Rockstar Games announced that L.A. Noire is coming to the Nintendo Switch for the very first time, starting November 14th this fall. The game will also receive a couple of other renditions due out on November 14th, including a new VR outing and a remaster for the PlayStation 4 and Xbox One.
Over on the official Rockstar website they announced that L.A. Noire was coming to the Nintendo Switch, and that it would feature gyroscopic controls and HD rumble support, allowing for gesture-based motions and even touchscreen support for when it’s in portable mode. All of the previously released DLC will also be made available, including some minor tweaks and improvements to take full advantage of Nintendo’s newest hardware.
Xbox One and PS4 owners will also be able to pick up a remastered version of the game in November, which includes native 1080p support for the eighth-gen twins, along with improved lighting, upgraded shaders, and new cinematic camera angles. For those of you who have an Xbox One X or PS4 Pro, the game will support 4K rendering.
And finally, HTC Vive owners will be able to play L.A. Noire in a new VR mode where it features seven of the game’s case files reformatted for use with VR headsets. I suspect that they will later add support for the Oculus Rift, but I’m guessing they’re going with the Vive first since it’s the most powerful and allows for full room-scale support.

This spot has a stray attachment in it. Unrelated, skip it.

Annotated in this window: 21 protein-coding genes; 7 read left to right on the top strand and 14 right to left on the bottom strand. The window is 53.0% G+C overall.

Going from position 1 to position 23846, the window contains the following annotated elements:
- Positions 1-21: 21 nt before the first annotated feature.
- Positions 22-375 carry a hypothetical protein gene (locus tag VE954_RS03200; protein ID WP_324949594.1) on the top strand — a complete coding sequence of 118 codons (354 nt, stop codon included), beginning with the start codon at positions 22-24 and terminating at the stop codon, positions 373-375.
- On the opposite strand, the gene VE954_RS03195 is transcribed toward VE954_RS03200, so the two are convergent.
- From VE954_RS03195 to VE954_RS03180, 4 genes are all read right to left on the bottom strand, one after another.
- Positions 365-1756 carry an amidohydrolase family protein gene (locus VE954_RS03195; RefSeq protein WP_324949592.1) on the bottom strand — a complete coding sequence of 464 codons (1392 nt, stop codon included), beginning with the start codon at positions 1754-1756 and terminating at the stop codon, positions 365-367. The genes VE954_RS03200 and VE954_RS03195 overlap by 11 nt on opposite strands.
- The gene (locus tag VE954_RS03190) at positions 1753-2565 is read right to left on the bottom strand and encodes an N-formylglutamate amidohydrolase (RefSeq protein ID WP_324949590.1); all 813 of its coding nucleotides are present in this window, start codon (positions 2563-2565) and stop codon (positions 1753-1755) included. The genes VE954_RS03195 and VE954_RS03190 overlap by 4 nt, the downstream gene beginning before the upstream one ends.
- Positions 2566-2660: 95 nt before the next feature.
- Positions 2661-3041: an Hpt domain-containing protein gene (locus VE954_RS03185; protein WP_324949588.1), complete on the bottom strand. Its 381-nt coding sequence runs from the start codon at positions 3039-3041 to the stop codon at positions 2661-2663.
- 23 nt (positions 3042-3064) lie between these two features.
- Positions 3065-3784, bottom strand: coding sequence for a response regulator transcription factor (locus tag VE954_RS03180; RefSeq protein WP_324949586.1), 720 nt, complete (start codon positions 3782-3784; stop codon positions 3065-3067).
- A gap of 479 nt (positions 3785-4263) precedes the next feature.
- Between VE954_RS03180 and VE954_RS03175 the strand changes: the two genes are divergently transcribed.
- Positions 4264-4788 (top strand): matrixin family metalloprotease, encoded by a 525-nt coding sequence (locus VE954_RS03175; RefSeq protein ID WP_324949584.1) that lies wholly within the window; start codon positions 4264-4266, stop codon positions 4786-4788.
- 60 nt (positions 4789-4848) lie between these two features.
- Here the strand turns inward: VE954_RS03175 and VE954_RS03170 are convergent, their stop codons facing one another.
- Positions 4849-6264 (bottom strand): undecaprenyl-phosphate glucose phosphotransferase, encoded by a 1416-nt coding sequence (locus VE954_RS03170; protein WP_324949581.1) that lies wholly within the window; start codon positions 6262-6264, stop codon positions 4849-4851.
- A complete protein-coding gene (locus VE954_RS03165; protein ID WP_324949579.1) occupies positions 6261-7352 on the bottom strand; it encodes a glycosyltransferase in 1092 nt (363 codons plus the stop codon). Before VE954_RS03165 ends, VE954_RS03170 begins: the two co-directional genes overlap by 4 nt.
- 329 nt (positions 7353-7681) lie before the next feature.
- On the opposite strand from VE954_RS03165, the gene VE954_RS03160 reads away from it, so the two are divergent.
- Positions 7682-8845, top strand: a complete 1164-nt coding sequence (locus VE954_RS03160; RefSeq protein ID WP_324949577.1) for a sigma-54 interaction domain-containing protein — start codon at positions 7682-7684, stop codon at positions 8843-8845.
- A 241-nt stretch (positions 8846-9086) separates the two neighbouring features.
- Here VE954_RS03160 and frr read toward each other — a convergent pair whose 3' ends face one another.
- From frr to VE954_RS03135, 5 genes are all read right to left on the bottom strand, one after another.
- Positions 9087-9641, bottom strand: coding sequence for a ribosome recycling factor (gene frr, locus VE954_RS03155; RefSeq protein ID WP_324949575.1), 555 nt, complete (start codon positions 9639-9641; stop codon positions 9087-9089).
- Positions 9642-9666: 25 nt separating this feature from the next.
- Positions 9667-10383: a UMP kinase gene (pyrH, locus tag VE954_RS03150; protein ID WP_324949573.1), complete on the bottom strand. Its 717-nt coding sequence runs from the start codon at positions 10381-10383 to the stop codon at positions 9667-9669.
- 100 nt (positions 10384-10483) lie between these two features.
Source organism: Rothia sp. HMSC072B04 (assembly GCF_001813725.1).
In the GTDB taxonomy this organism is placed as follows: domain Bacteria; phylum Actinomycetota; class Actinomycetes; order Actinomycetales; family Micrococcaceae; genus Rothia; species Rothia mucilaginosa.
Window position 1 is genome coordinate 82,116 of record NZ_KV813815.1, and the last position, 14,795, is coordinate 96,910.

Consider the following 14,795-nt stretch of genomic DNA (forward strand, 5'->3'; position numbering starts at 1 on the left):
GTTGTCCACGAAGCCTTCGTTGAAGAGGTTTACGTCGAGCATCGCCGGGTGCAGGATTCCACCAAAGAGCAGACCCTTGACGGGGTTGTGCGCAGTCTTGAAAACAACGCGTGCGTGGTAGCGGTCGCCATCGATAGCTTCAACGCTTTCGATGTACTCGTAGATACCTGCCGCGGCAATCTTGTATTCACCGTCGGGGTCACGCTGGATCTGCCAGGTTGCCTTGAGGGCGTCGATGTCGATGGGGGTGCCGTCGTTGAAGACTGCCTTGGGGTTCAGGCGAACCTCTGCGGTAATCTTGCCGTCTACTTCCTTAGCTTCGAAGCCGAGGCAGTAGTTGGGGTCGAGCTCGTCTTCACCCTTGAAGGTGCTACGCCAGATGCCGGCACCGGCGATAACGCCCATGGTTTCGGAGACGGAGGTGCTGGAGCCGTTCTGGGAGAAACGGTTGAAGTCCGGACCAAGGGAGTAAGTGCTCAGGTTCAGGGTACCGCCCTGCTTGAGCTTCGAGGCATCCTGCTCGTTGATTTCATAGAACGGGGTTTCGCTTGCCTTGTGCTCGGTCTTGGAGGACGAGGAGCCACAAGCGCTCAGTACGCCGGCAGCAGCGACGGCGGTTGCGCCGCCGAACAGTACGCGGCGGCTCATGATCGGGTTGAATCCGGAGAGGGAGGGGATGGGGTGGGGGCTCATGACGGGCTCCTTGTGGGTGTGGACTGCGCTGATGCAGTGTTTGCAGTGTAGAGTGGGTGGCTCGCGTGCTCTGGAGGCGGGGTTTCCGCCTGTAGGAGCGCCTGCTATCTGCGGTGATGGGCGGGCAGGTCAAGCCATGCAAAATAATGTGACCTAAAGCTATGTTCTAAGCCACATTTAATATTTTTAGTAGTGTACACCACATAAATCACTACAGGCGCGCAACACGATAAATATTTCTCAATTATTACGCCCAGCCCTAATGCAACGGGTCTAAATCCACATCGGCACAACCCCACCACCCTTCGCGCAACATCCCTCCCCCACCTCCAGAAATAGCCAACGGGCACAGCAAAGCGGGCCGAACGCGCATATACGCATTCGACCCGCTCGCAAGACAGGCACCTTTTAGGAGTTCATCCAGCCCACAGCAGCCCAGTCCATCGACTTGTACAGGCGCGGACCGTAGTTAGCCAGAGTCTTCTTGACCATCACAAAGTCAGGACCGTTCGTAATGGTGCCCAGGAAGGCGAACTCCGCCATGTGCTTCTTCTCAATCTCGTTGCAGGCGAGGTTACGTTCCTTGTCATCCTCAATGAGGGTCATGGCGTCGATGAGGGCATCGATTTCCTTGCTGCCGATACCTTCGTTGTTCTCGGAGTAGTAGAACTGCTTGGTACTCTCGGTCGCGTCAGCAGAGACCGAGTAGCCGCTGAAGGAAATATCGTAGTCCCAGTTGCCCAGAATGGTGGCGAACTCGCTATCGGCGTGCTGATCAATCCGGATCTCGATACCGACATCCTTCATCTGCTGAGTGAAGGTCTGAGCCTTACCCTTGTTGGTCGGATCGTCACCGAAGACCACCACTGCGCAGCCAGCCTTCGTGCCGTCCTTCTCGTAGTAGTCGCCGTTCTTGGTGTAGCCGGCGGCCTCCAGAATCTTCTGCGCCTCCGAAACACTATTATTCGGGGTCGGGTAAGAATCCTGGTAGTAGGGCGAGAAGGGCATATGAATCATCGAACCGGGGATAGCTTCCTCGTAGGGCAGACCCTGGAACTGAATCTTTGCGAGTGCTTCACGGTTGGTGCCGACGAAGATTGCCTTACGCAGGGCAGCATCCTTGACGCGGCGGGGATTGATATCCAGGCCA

The VR addition seems like it’s just going to be a tacked on experience to what the game already was, but the addition to the Switch is a nice touch.
While I’m not originally that fond of remastered games being re-released so soon after the initial games came out, I do think that L.A. Noire was underrated for how well it utilized the MotionScan technology and actually aimed to push video games forward. The technology wasn’t really viable for long-term support, and it was way too expensive. But alterations of that tech were made and were optimized for use in other ways, so that we could see how it was improved for better compact compatibility on higher-end systems and via middleware, such as Ninja Theory’s new plugin for the Unreal Engine 4, which accomplishes a similar level of fidelity without requiring a massive amount of equipment, and it could work alongside motion-capture performances for a total performance-capture session without having to separate the two the way they did with L.A. Noire.
The Frostbite also supports what DICE calls “4D scanning”, which allows them to capture facial data that can be used in real-time runtime environments, as depicted in games like Battlefield 3 and Battlefield 1.
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